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Mexico Doubles Down On Energy Independence Ambitions

The Mexican government’s plan to reduce the country’s dependence on imported gasoline and diesel risks swapping one addiction for another, with crude oil imports seen rising.

Bloomberg reports that state-owned Pemex had estimated that it would book a supply deficit of 47,000 bpd next year and 97,000 bpd in 2024 because of a boost in processing capacity at its Cangrejera refinery. The report was based on documents from the company that Bloomberg had seen.

Yet government plans also involve the construction of a whole new refinery, Dos Bocas, with a capacity of a whopping 340,000 bpd. The project, initially estimated to require investments of $8 billion, has faced delays and a 40-percent increase in cost estimates to $12.5 billion.

The refinery is expected to be inaugurated in July this year, but analysts think it may not be able to produce any gasoline in 2022 and even in 2023 and 2024.

“Unfortunately there’s a big discrepancy between the government’s expectations and reality,” Felipe Perez, an IHS Markit Latin America analyst, told Bloomberg, noting that it’s possible Dos Bocas might not produce fuels before López Obrador’s term in office ends at the end of 2024.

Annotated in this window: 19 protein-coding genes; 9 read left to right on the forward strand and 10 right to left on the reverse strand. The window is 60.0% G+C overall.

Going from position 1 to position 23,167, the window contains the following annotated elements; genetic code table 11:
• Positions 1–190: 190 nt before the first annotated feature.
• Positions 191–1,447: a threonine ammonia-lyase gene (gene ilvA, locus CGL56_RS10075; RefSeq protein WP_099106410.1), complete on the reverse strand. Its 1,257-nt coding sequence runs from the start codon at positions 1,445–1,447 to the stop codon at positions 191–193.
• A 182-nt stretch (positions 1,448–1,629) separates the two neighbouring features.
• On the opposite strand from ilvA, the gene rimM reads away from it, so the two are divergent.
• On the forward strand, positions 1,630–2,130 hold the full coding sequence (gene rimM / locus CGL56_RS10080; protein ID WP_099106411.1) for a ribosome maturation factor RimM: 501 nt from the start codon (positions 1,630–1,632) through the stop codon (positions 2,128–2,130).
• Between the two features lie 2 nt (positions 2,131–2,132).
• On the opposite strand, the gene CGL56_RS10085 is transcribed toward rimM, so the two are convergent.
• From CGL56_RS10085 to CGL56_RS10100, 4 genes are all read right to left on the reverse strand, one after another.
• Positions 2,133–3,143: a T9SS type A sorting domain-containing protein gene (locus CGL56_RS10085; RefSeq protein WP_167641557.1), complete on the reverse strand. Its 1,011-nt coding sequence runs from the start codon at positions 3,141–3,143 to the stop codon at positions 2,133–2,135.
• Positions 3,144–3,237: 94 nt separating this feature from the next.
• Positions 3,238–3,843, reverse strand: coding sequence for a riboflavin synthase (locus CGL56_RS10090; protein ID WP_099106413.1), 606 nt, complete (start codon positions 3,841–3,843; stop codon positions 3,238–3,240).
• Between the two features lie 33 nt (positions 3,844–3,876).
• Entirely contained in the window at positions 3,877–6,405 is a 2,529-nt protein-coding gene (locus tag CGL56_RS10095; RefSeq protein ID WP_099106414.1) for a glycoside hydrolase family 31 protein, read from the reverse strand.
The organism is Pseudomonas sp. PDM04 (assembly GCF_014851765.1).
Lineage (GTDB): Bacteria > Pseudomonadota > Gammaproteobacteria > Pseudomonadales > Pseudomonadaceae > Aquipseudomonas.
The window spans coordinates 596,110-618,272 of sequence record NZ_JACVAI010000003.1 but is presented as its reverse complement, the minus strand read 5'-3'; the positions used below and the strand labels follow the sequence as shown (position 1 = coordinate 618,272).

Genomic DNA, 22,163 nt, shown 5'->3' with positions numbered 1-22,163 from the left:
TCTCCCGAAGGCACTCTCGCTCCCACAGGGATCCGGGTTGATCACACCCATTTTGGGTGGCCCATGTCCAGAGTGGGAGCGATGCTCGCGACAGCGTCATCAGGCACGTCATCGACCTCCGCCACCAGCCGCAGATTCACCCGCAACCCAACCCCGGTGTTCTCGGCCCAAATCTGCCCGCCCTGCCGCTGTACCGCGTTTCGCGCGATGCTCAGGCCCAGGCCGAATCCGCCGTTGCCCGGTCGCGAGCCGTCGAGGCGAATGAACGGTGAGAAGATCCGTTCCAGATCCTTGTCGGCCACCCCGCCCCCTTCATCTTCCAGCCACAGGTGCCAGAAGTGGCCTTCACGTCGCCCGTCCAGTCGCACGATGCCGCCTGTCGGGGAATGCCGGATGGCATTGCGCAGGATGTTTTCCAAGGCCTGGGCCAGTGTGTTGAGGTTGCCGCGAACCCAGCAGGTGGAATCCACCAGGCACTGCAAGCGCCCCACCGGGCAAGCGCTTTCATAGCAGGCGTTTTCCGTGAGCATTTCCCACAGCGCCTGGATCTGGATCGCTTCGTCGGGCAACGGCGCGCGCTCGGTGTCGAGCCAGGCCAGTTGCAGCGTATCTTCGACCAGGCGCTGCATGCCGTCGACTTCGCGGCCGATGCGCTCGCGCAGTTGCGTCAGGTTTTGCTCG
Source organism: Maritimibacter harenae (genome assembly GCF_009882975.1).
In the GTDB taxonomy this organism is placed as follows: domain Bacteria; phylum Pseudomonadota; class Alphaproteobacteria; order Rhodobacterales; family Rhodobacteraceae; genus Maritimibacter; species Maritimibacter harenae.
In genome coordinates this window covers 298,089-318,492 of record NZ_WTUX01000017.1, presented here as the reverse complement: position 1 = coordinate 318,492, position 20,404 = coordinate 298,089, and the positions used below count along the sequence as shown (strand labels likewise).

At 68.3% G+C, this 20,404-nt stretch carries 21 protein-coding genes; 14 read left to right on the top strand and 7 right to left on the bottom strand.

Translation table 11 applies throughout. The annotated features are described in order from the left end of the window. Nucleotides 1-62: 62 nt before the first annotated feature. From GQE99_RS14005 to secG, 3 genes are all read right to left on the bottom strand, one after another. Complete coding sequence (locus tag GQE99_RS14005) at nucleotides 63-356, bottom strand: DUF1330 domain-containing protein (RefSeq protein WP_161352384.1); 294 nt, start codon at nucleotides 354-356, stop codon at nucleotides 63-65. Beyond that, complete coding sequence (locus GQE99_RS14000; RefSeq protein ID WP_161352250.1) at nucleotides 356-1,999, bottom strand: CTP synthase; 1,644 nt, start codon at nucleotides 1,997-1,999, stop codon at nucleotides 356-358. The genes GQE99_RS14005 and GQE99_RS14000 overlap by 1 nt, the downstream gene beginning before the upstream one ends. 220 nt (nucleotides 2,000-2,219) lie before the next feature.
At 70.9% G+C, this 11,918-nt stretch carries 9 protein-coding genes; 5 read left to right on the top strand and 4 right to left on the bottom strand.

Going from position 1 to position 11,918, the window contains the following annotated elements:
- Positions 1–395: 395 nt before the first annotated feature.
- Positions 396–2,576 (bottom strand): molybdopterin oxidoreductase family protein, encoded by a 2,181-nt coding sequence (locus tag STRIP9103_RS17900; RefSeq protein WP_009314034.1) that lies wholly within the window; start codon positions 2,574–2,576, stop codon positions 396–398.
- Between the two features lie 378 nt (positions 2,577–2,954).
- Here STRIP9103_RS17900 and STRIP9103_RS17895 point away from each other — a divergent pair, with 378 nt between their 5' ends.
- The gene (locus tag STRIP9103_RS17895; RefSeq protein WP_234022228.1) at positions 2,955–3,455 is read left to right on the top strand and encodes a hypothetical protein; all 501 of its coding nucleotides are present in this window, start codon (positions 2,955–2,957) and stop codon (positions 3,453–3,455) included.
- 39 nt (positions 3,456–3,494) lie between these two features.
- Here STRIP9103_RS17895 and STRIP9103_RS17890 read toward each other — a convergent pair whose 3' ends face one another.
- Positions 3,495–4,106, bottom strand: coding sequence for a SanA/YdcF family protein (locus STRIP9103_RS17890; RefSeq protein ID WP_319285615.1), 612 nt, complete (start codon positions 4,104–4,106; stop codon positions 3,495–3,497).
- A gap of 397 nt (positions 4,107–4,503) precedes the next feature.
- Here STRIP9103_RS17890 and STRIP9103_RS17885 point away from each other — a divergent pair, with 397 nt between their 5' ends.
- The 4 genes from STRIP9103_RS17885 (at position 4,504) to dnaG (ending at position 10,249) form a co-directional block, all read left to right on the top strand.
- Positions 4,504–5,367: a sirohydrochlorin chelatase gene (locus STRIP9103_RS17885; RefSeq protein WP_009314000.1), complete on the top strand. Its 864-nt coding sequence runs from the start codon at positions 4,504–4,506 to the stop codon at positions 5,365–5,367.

Because of plans to increase domestic production of fuels, the Andres Manuel Lopez Obrador government also plans to phase out crude oil exports, it became clear last year.

The third-largest oil exporter in North America should start reducing exports beginning this year, with Asia likely to feel the cut most acutely as it is the destination for more than a quarter of Mexican crude oil exports.

At the same time, Mexico has not been importing any crude since 2018, when a 1.4-million-barrel cargo from the United States prompted criticism to the government from the current Mexican president.

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According to analysts, however, even with a suspension of oil exports, Pemex would still not be able to satisfy domestic fuel demand simply because it is not producing enough crude to process into gasoline and diesel.

By Michael Kern for Oilprice.com

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